One of the most significant stressors about visiting the doctor is the wait time. Often, once patients check-in, they are provided no insight into how long their wait will be. Virtual waiting rooms can provide transparency to this problem. These systems allow patients to check-in, then provide an estimated wait time; some systems also provide details on how many patients are ahead in the queue. This upfront information sets expectations for the users, often reducing the anxiety and frustration associated with queuing. 

Virtual Waiting Rooms Improve Staff’s Ability to Remain HIPAA Compliant

The Health Insurance Portability and Accountability Act of 1996 (HIPPAA) is a federal law designed to protect the privacy of patient information, provide for the electronic and physical security of patient health information, require “minimum necessary” use and disclosure, and specify patients’ rights to approve the access and use of their medical information.

For healthcare professionals, HIPPAA compliance can be challenging to maintain simply because staff may be required to ask patients questions about their health or medical history. Virtual waiting rooms, though, offer a solution. Through their two-way, secure chatting rooms, healthcare professionals can collect required private information and ask questions without the risk of others hearing. As a result, practitioner offices can ensure patient privacy while expediting the process of collecting patient data. 

Virtual Waiting Rooms Reduce Wait Times

An unexpected side effect of virtual queues is reduced wait times for patients. According to Ombori, virtual waiting rooms “reduce wait times and reduce occupancy in waiting rooms. Patients do not have to wait on the premises but can wait in their car or at another location close by, such as a dining area. The system keeps them informed of the expected wait time and notifies them when it’s time to come in. It can handle both in-person and telemedicine appointments, giving staff maximum flexibility.”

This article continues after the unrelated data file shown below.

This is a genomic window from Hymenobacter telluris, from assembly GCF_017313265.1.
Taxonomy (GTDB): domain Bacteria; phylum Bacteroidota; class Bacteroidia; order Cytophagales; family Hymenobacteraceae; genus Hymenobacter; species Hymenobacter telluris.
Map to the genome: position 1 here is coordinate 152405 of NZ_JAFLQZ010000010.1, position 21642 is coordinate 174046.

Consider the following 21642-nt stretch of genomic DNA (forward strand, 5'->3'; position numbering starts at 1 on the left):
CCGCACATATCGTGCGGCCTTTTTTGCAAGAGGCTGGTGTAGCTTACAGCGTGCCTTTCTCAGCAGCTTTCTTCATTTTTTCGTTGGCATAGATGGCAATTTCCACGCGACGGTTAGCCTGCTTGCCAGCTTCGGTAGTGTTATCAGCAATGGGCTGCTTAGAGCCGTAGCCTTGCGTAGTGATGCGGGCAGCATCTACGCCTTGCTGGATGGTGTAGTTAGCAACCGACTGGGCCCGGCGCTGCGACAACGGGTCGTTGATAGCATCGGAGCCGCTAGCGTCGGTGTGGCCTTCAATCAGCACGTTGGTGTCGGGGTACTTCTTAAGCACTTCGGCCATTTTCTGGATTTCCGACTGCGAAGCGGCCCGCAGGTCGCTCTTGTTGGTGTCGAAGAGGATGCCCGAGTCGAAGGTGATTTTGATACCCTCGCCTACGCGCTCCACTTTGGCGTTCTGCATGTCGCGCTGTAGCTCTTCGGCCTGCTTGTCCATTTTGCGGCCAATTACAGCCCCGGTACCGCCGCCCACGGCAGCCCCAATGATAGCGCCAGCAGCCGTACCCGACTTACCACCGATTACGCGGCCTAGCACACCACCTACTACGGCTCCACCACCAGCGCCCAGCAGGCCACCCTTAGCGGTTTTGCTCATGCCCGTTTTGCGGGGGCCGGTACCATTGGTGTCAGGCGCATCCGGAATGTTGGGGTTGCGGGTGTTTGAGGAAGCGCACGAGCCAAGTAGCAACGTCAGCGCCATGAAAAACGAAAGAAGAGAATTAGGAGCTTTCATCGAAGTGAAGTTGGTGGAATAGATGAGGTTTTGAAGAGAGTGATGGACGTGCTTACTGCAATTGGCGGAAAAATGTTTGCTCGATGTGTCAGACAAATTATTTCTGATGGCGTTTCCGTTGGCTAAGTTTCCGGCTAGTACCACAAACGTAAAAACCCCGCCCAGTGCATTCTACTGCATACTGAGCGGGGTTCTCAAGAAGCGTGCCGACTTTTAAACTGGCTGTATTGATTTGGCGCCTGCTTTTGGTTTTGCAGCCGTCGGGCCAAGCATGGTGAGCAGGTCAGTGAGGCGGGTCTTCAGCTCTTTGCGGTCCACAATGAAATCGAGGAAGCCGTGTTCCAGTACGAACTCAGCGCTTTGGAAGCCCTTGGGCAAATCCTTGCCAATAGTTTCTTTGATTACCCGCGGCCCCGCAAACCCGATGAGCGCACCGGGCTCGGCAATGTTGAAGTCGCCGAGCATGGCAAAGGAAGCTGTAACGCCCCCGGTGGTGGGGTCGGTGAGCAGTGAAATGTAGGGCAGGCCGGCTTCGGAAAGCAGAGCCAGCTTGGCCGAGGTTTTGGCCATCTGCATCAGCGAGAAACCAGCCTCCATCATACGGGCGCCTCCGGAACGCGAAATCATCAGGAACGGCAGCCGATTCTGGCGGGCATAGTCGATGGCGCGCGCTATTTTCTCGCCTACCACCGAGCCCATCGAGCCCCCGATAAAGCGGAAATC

Experts from Academic Radiology noted the measurable efficiency gains at NYU Landone Health in New York City. “Across the system’s 17 busiest outpatient imaging centers, NYU has seen a 23% drop in pre-exam wait times (or about 6.8 minutes), with patients’ overall time spent on-site dropping by 15% (8 minutes).”

Gregory Chang, MD, MBA, associate chair of outpatient imaging and strategy, stated: “This higher patient throughput is beneficial because it helps ensure social distancing and safety for patients and staff and allows for higher patient capacity and possible increased revenue in the future using the same resources when the pandemic is over.” 

Virtual Waiting Rooms Streamline Processes

Although the pandemic enhanced the reliance on virtual waiting rooms, industries across the board can anticipate the ongoing use of these systems, specifically given their ability to streamline the process for the staff and medical practice, management, and patients alike. 

These virtual waiting rooms and appointment management systems allow all paperwork to be conducted via a digital platform. Previously, patients were required to arrive for their appointments early to complete the associated forms; virtual waiting rooms, however, allow these patients to complete all paperwork electronically before their visit from the comfort of their home.